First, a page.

Educator, parent & kid testing goes into each product considered for an Oppenheim Toy Portfolio Award. We don't accept ads or charge "review fees" from manufacturers or publishers, so you know you're always getting independent opinions.
Summer is an ideal time for encouraging kids to explore their creative powers. Some of our favorite kits this season provide the raw materials that invite kids to try their hands with new crafts. Big sidewalk chalk can be used for art shows, potsy games, or drawing elaborate mandalas. One of our tester's favorites, a set of sunglasses to decorate and wear on sunny days. Here are a few of the newest choices for creative fun.
Posted: 2015-06-10 12:15:40
By: Joanne and Stephanie Oppenheim
If you are hoping to spark your child's interest in STEM learning, the time is ripe! This season there are more new and fascinating kits designed to enhance their budding understanding and interest in science. Some combine art with science, others involve more reading and step by step problem solving. Kids are by nature curious about the real world and how things work. Providing tools that invite them to investigate and explore the natural world will keep that hunger for learning alive. We'll be adding more to this special list every few weeks; science, math and construction toys that build those interests. Check our age appropriate lists as well.
If you are a new parent, grandparent, or 1st time auntie or uncle--have fun! Finding welcoming gifts for the new baby has never been easier. Quite aside from the traditional stuffed bear there are so many colorful and interesting choices that will please the littlest player. Check our infant lists by clicking on the Infant image to your left. Click here for a few of our newest favorites.
Toy shopping is often a trip down memory lane. While looking for something new we often come upon something old that we loved as kids. In fact, toy store shelves are loaded with classics that have been loved by generations. We're not talking about Antique Roadshow toys, but the everyday playthings that you, your parents, and even your grandparents played with--back in the day.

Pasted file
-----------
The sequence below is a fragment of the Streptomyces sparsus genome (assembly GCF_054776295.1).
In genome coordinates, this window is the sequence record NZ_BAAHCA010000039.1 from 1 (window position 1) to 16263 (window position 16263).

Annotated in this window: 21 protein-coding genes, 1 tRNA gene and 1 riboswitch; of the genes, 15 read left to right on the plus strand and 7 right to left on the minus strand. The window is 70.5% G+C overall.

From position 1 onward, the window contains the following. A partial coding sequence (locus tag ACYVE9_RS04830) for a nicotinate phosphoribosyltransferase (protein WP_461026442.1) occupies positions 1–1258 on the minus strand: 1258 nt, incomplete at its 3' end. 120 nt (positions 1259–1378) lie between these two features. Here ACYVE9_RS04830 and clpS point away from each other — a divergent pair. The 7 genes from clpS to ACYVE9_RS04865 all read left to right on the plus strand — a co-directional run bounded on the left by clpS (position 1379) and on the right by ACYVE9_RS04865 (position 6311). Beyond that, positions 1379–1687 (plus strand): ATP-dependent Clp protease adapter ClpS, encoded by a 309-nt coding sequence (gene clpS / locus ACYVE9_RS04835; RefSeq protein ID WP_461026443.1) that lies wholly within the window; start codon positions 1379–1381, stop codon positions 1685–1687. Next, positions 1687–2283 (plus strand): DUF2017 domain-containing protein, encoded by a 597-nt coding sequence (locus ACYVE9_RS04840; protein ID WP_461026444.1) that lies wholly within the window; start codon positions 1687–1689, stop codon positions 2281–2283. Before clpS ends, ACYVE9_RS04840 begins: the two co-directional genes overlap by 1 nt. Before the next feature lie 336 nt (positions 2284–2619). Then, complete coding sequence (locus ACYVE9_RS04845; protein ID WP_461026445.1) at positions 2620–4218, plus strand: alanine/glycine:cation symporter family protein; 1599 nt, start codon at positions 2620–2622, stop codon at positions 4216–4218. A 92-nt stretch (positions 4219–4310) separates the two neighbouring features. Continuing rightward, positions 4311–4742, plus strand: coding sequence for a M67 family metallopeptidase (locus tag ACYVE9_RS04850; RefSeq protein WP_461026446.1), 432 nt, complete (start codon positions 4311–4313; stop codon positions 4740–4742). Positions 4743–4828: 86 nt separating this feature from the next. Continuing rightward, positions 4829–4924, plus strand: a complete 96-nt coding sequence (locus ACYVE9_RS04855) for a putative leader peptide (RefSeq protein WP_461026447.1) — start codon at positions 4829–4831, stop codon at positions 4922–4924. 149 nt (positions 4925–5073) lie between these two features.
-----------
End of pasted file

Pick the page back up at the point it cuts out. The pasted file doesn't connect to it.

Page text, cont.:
Remember the smell of Play-doh? The thrill of building a ferris wheel with your Tinkertoys? Of getting both Boardwalk and Park Place in Monopoly? Ah, those were the days! But do you really know how old were you when you enjoyed these and other classics the most?
Classic toys are usually safe bets. After all, they have stood the test of time. But bringing them home at the right time is key. Here are some updated Blue Chip choices for kids with a guide to bringing them home at the right time.
Every so often we get a note from a parent saying they bought a toy that's a total dud--"very disappointing--my child didn't know what to do with it. The toy just sat there and did nothing." But, a set of building blocks, a ball, a rattle, a doll; all of these basic toys do nothing and that is a good thing. In stacking the blocks, shaking the rattle, rolling the ball or chasing it, or talking to a doll, the child is the active player. At every age, play is a two way street. The toy is the tool--the child is the player.
For starters, parents have an important role beyond buying and unpacking the toys they bring home; they need to introduce a new plaything. For a sitting up baby, a soft fabric ball is basic gear that needs two players to connect in the very social give and take of games like roly poly: "Mommy is rolling the ball to you--oh, you got it! Now, roll the ball to Mommy!" These little back and forth games are a kind of social conversation that you share.